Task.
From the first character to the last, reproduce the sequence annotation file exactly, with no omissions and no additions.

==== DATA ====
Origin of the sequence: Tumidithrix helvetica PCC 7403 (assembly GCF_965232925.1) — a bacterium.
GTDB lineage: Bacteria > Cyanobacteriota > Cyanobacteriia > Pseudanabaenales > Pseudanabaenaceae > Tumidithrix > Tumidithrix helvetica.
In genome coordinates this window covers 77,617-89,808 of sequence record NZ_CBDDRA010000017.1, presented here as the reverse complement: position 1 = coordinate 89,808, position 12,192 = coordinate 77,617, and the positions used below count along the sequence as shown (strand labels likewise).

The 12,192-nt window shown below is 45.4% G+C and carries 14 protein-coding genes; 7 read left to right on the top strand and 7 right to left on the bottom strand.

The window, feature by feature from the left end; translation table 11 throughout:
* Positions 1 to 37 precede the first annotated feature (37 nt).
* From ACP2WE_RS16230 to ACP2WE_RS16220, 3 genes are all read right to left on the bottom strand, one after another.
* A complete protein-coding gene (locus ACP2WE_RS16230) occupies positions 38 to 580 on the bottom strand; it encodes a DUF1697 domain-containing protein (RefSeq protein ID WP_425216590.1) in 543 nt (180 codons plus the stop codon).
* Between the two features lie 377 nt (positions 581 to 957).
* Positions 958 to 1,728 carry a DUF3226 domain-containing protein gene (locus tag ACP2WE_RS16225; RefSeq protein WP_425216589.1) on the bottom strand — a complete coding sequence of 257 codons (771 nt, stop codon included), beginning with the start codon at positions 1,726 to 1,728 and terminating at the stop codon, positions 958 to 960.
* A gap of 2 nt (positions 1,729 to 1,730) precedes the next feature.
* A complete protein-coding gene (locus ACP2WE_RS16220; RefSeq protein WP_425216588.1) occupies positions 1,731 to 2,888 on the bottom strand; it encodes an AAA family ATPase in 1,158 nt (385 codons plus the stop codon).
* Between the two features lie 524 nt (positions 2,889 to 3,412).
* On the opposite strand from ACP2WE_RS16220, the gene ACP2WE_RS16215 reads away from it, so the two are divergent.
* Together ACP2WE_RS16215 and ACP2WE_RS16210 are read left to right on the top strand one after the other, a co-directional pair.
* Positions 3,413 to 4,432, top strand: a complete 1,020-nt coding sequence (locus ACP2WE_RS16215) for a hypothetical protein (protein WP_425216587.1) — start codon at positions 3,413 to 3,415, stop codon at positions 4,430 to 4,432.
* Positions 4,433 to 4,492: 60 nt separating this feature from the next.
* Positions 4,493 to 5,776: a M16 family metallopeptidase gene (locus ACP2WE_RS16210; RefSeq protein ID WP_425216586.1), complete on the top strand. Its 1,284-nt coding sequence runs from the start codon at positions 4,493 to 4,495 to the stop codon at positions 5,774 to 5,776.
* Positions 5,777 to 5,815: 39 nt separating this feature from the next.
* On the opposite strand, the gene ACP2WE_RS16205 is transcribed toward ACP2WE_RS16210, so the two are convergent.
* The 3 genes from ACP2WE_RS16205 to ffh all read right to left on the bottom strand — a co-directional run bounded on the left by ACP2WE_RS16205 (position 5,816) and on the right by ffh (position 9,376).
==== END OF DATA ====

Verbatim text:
Origin of the sequence: Tumidithrix helvetica PCC 7403 (assembly GCF_965232925.1) — a bacterium.
GTDB lineage: Bacteria > Cyanobacteriota > Cyanobacteriia > Pseudanabaenales > Pseudanabaenaceae > Tumidithrix > Tumidithrix helvetica.
In genome coordinates this window covers 77,617-89,808 of sequence record NZ_CBDDRA010000017.1, presented here as the reverse complement: position 1 = coordinate 89,808, position 12,192 = coordinate 77,617, and the positions used below count along the sequence as shown (strand labels likewise).

The 12,192-nt window shown below is 45.4% G+C and carries 14 protein-coding genes; 7 read left to right on the top strand and 7 right to left on the bottom strand.

The window, feature by feature from the left end; translation table 11 throughout:
* Positions 1 to 37 precede the first annotated feature (37 nt).
* From ACP2WE_RS16230 to ACP2WE_RS16220, 3 genes are all read right to left on the bottom strand, one after another.
* A complete protein-coding gene (locus ACP2WE_RS16230) occupies positions 38 to 580 on the bottom strand; it encodes a DUF1697 domain-containing protein (RefSeq protein ID WP_425216590.1) in 543 nt (180 codons plus the stop codon).
* Between the two features lie 377 nt (positions 581 to 957).
* Positions 958 to 1,728 carry a DUF3226 domain-containing protein gene (locus tag ACP2WE_RS16225; RefSeq protein WP_425216589.1) on the bottom strand — a complete coding sequence of 257 codons (771 nt, stop codon included), beginning with the start codon at positions 1,726 to 1,728 and terminating at the stop codon, positions 958 to 960.
* A gap of 2 nt (positions 1,729 to 1,730) precedes the next feature.
* A complete protein-coding gene (locus ACP2WE_RS16220; RefSeq protein WP_425216588.1) occupies positions 1,731 to 2,888 on the bottom strand; it encodes an AAA family ATPase in 1,158 nt (385 codons plus the stop codon).
* Between the two features lie 524 nt (positions 2,889 to 3,412).
* On the opposite strand from ACP2WE_RS16220, the gene ACP2WE_RS16215 reads away from it, so the two are divergent.
* Together ACP2WE_RS16215 and ACP2WE_RS16210 are read left to right on the top strand one after the other, a co-directional pair.
* Positions 3,413 to 4,432, top strand: a complete 1,020-nt coding sequence (locus ACP2WE_RS16215) for a hypothetical protein (protein WP_425216587.1) — start codon at positions 3,413 to 3,415, stop codon at positions 4,430 to 4,432.
* Positions 4,433 to 4,492: 60 nt separating this feature from the next.
* Positions 4,493 to 5,776: a M16 family metallopeptidase gene (locus ACP2WE_RS16210; RefSeq protein ID WP_425216586.1), complete on the top strand. Its 1,284-nt coding sequence runs from the start codon at positions 4,493 to 4,495 to the stop codon at positions 5,774 to 5,776.
* Positions 5,777 to 5,815: 39 nt separating this feature from the next.
* On the opposite strand, the gene ACP2WE_RS16205 is transcribed toward ACP2WE_RS16210, so the two are convergent.
* The 3 genes from ACP2WE_RS16205 to ffh all read right to left on the bottom strand — a co-directional run bounded on the left by ACP2WE_RS16205 (position 5,816) and on the right by ffh (position 9,376).